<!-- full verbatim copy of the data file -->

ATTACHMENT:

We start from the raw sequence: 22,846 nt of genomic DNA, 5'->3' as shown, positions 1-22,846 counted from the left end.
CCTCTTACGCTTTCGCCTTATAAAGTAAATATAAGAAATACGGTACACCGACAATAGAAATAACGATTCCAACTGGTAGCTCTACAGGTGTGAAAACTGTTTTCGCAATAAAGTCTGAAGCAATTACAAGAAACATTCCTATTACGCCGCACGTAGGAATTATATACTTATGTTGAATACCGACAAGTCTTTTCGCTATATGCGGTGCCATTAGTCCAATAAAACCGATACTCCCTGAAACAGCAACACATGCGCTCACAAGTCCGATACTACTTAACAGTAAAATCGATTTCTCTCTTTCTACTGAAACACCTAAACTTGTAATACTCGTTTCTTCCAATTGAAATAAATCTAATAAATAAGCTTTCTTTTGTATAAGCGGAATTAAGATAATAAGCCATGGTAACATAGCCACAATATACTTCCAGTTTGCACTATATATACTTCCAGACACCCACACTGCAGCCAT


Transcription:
We start from the raw sequence: 22,846 nt of genomic DNA, 5'->3' as shown, positions 1-22,846 counted from the left end.
CCTCTTACGCTTTCGCCTTATAAAGTAAATATAAGAAATACGGTACACCGACAATAGAAATAACGATTCCAACTGGTAGCTCTACAGGTGTGAAAACTGTTTTCGCAATAAAGTCTGAAGCAATTACAAGAAACATTCCTATTACGCCGCACGTAGGAATTATATACTTATGTTGAATACCGACAAGTCTTTTCGCTATATGCGGTGCCATTAGTCCAATAAAACCGATACTCCCTGAAACAGCAACACATGCGCTCACAAGTCCGATACTACTTAACAGTAAAATCGATTTCTCTCTTTCTACTGAAACACCTAAACTTGTAATACTCGTTTCTTCCAATTGAAATAAATCTAATAAATAAGCTTTCTTTTGTATAAGCGGAATTAAGATAATAAGCCATGGTAACATAGCCACAATATACTTCCAGTTTGCACTATATATACTTCCAGACACCCACACTGCAGCCAT